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You Had A Great Job Interview - Now What? - Articles Surfing
So, you finally had that job interview. You know the one. The interview you tried so hard to land. The interview for which you prepared so hard? The interview you know you nailed? It's all over. You can sit back, relax, and wait for the phone to ring with a job offer. Right? Wrong!
Winning a job interview is the first part of the battle. Performing well in the interview is the second part of the battle. Now comes the third part of the battle: The follow-up contact.
But, "wait a minute," you say, "won't I look desperate if I follow up?" Well, yes, if your follow-up is a phone call saying, "oh please, oh please, oh please hire me. I will die if I don't have this job!" That would be desperate. A simple thank-you note is showing interest and keeps your name alive.
Here are a few tips on what to do after your job interview which can help increase your chances of getting hired:
* Send a thank you note right after the interview, ideally after a couple of days. This is a way of getting the prospective employer to hear from you again. Will it ensure you get the job you interviewed for? No. But, if you don't get hired for that particular job, this might impress the company enough to keep your information on file for future consideration.
* Be accurate in getting the contact information of perspective employers. Double check and triple check your thank-you note so that their information is correct and there are no typographical errors contained in the note. In this day and age of e-mail and instant messages, some may think that there are fewer stigmas placed on spelling errors and typos. Remember, this is the business world you're dealing with. Spelling errors and typos are indications of sloppiness, and no one wants to hire someone who will be sloppy in the work environment.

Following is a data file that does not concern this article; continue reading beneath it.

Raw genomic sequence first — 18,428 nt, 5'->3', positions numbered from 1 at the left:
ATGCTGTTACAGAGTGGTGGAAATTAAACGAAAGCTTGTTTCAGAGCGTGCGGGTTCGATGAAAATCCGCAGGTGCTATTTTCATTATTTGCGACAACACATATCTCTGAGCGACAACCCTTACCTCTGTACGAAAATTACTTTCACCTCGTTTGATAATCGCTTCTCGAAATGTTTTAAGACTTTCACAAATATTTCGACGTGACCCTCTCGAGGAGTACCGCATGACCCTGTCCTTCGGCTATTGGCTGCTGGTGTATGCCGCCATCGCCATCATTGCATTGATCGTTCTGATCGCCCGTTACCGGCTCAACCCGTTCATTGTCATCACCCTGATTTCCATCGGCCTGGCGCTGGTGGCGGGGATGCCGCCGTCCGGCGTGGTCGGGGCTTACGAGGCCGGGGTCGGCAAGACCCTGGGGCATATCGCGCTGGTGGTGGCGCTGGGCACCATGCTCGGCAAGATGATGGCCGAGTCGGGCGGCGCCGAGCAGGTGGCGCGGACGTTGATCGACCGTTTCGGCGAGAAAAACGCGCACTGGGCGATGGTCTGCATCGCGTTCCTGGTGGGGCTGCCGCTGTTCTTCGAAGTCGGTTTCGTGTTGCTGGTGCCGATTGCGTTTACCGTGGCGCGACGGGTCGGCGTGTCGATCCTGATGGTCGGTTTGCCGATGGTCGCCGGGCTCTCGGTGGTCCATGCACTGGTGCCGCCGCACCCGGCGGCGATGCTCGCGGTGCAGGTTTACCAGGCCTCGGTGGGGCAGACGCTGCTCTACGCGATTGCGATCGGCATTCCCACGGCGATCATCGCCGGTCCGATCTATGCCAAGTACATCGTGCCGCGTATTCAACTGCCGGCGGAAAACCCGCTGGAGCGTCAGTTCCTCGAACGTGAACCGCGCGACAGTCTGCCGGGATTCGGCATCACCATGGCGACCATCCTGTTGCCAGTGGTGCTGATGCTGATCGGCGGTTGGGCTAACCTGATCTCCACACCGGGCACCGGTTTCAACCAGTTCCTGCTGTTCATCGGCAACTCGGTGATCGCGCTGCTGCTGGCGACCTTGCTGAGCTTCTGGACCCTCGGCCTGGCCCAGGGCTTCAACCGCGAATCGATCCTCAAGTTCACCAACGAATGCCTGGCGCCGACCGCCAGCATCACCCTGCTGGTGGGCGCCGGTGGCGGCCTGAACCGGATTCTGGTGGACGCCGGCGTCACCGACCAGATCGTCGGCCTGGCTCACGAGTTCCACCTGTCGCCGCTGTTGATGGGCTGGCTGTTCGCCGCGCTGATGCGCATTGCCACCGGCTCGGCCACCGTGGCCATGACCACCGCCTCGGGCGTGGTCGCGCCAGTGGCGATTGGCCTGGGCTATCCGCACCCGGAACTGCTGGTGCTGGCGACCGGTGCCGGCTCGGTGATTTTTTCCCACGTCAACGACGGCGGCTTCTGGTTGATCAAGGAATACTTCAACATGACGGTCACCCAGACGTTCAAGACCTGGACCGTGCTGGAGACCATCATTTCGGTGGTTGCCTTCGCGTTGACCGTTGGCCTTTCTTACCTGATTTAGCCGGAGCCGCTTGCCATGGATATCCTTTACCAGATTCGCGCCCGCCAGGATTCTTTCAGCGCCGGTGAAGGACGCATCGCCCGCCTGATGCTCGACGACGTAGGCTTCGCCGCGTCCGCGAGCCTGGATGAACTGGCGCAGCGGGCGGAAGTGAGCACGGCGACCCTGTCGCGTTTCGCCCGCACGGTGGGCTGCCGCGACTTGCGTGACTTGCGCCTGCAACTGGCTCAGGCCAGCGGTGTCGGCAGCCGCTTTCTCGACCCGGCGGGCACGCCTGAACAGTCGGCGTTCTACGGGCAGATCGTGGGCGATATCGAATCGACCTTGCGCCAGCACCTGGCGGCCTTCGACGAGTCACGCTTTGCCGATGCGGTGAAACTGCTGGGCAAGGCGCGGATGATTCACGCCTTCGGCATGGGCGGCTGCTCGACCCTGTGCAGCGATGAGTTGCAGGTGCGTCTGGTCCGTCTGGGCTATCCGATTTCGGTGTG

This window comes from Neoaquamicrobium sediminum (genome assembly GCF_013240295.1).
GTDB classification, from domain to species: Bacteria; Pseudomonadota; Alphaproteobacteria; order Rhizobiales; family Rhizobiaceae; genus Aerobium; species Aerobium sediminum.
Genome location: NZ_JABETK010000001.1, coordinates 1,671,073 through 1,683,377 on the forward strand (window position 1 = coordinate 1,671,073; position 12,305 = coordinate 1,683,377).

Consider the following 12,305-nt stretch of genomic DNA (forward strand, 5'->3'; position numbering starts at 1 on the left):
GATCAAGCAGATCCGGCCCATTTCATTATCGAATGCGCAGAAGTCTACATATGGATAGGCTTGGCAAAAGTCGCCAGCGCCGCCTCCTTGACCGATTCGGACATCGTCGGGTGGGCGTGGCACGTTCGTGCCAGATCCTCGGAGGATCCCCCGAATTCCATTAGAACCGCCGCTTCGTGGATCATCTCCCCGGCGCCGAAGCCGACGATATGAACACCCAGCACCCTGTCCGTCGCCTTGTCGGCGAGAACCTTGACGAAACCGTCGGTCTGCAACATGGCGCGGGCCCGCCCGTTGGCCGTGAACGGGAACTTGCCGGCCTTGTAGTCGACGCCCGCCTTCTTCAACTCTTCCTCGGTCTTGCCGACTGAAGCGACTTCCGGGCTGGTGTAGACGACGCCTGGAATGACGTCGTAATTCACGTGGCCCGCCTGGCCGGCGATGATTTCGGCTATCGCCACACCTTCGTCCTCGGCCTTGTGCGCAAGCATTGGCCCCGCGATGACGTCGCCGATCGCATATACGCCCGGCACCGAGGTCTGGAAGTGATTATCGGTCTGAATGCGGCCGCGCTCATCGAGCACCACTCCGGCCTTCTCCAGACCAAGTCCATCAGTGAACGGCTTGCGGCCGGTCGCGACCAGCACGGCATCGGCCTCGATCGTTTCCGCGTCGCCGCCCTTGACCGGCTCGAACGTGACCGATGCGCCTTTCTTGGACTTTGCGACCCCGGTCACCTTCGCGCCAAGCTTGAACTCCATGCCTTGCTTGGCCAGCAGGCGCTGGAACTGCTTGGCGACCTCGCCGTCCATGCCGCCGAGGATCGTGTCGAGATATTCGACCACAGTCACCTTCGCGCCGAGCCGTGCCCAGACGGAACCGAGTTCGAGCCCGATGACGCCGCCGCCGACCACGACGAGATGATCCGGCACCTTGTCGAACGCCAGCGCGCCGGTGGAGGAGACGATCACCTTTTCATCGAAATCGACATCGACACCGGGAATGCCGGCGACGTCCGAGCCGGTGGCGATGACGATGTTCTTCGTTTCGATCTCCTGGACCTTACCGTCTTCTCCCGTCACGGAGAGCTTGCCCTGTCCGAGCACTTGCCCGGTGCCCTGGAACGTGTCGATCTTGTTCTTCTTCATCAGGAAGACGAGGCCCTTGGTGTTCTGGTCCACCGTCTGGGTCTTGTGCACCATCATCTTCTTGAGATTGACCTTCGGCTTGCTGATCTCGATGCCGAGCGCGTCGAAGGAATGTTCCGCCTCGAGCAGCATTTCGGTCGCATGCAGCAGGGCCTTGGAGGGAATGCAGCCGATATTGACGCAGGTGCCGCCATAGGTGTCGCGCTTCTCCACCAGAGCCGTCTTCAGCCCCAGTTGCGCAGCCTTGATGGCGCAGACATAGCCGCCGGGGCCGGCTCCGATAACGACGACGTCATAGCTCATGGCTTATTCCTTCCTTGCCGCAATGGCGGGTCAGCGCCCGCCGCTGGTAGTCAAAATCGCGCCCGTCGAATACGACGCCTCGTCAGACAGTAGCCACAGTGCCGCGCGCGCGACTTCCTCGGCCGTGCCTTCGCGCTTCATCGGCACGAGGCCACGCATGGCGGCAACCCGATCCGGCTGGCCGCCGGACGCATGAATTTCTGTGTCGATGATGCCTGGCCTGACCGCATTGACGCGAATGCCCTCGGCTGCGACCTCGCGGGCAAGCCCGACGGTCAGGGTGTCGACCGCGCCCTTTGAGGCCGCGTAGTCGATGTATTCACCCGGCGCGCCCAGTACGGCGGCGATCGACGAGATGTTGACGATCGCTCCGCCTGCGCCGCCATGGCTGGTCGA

* If you have left character references with the prospective employer, do alert those references that they can expect a call from the company. It doesn't look good if the prospective employer calls a reference who is caught unaware. Also, it's not very considerate to your reference.
* Make sure that you leave all of your contact information, including your cell and landline phone numbers, e-mail address and home address. With regard to your outgoing messages on your cell and home phone answer machines and voicemail, make sure there's no cute outgoing message which might turn off a prospective employer. Cute's great for your friends, but might turn off a future employer. Don't give anyone a reason to dislike you.
* Always be on the positive side. Should you not get hired for a particular position, do thank the company for the consideration, and ask they keep you in mind for future hiring.
While these tips can't guarantee that you'll receive the job for which you interviewed, they can at least help tip the scales in your favor, if not for the current position, but for future positions within the company.
Copyright © 1995 - Photius Coutsoukis (All Rights Reserved).
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